Ella Glover 4th February 2021
“I felt very belittled and upset,” Claire*, 41, tells The Overtake. “I have been put in many awkward situations before but this one really threw me. I felt in a right crap situation between duty of care and also a human wanting to belt it out of there.”
It was the second time Claire had met Tony*, a man in his mid-70s who required care due to having both legs amputated. She was asked to look after Tony by a care company, who told her that he needed to be with a carer for at least an hour everyday from Monday to Friday.
She first met Tony on a Friday; she went by to his house with another care worker and they had a laugh — nothing out of the ordinary after 11 years in the care industry, although it was the first time she’d cared for an amputee. After being assured one carer was enough, Claire visited again on Monday, like she’d been told. But this time was different.
When she arrived at his house, Tony was in his bedroom. He called her in. When Claire opened up his bedroom door the first thing she noticed was that Tony’s electric chair was empty and nowhere near his bed. When she looked at his bed, she was taken aback.
Tony was sitting on his bed masturbating, as if he’d been waiting for Claire to come in; as if he’d been planning it all day. She politely asked him to stop, to which he responded, “No, I’m not hurting anyone.” It’s important to note here that Tony is of full mental capacity and his need for care is purely a physical one. Fighting her intuitions with the understanding that she was there for a reason, that Tony needed help getting into his electric chair and leaving him alone might be dangerous, Claire attempted to get on with what she’d been told to do. But Tony didn’t stop.
While she was cleaning him, he continued to masturbate, placing almost too much of his body weight on Claire as he did. After she lay him back down, he asked her if she’d help him out — he’d pay her more if she did. Again, Claire politely refused and asked him to stop. He couldn’t, he said, because he was about to finish. Then, Claire had to clean up after him.
While this story might sound shocking, it’s just another day in the office for many care workers.
Speaking to Colin Angel, Policy Director of the United Kingdom Homecare Association (UKHCA), it’s clear there are policies and practices put in place to keep care workers out of harm’s way. “Sexual assaults on paid care workers are relatively rare but are a serious concern for both the worker and their employer, who has a responsibility for safety while at work,” he told The Overtake over an email.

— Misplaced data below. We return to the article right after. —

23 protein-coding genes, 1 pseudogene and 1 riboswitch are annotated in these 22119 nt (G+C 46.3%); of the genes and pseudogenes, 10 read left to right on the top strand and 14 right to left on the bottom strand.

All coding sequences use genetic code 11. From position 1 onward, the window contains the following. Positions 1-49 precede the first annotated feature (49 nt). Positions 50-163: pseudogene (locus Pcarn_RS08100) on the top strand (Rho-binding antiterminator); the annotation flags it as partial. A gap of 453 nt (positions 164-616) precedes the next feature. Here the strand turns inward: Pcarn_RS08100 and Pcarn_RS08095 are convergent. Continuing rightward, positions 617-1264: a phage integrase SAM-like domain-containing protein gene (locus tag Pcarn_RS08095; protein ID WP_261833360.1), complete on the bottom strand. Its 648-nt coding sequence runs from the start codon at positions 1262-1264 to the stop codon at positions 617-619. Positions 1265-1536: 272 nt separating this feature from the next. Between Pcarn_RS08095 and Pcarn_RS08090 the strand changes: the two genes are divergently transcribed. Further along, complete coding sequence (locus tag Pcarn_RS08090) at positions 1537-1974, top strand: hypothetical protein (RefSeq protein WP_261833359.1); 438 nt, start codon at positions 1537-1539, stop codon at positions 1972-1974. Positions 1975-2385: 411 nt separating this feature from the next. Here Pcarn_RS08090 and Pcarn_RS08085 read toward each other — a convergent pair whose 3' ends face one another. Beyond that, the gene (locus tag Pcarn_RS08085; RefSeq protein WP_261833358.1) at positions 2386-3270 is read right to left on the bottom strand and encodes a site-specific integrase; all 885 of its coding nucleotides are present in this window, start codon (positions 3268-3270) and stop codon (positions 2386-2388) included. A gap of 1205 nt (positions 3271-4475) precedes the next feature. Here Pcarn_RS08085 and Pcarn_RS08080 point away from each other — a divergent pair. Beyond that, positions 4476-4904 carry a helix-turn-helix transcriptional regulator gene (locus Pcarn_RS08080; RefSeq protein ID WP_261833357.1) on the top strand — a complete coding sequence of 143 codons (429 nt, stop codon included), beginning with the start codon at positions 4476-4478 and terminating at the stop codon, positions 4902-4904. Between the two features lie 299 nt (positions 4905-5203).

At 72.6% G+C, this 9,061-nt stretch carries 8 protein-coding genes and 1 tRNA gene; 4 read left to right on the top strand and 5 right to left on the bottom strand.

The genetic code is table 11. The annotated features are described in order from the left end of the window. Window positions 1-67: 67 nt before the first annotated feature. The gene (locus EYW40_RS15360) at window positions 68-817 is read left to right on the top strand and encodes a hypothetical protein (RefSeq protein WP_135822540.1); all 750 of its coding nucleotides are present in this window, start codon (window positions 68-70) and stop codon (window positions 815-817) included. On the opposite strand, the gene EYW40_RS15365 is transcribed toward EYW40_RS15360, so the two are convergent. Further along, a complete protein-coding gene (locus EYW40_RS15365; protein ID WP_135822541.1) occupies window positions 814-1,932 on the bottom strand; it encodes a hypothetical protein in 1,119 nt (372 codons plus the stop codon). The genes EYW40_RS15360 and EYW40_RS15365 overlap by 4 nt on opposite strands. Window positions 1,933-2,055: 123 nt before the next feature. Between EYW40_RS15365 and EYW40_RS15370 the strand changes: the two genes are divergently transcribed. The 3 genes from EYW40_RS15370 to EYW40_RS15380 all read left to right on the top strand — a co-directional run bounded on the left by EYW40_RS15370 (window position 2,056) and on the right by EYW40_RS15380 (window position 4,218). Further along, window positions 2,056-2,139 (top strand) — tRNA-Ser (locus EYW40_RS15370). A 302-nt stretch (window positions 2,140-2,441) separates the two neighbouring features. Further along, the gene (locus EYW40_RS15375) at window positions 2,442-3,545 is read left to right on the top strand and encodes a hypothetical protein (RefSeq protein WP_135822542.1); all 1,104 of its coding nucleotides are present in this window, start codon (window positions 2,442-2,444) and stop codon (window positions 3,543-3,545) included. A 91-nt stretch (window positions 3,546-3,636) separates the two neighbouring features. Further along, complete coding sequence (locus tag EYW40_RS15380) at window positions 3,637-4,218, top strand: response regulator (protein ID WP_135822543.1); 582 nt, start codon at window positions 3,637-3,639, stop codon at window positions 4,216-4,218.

“In the event of an assault, the individual care worker’s personal safety is the primary concern.
“In cases where there are concerns about a client, for example the local authority is aware that a client may pose a risk to care workers, the local authority should pass that information onto the employer and work with them to ensure care at home can be provided safely.”
In Claire’s case, she did report the incident to both Tony’s family and the care company. She was taken off the job and apologised to profusely. However, this level of care unfortunately didn’t extend beyond Claire. “[The family] sent male carers in after and he never did anything like that, but they couldn’t get a male carer one day and they sent a woman in — he did the same to her and she never went back.”
Colin adds: “In all situations, the worker should report an alleged assault to their employer without delay. They will be asked to provide an initial statement about what happened. This can be extremely distressing for the individual, but we would expect employers to do this sensitively and in a way which feels safe for the worker”. But reports aren’t always taken seriously enough, and care workers’ safety seems to be less of a priority.
On a daily basis, care workers are expected to deal with the types of behaviour — like what happened to Claire — that definitely wouldn’t slide in a real office environment. But, even when they do report it, they’re often told it’s just part and parcel of being a carer.
Molly*, 22, a care worker from Merseyside, tells The Overtake that while she hasn’t experienced it personally, she’s heard stories from her colleagues who have been told to monitor patients who were masturbating over them, “even though we’re the ones who he’s masturbating over”.
Other than a few comments here and there, there was one particular incident that stood out to Molly. “I was working with one girl and as I walked down the stairs she groped [me from behind].”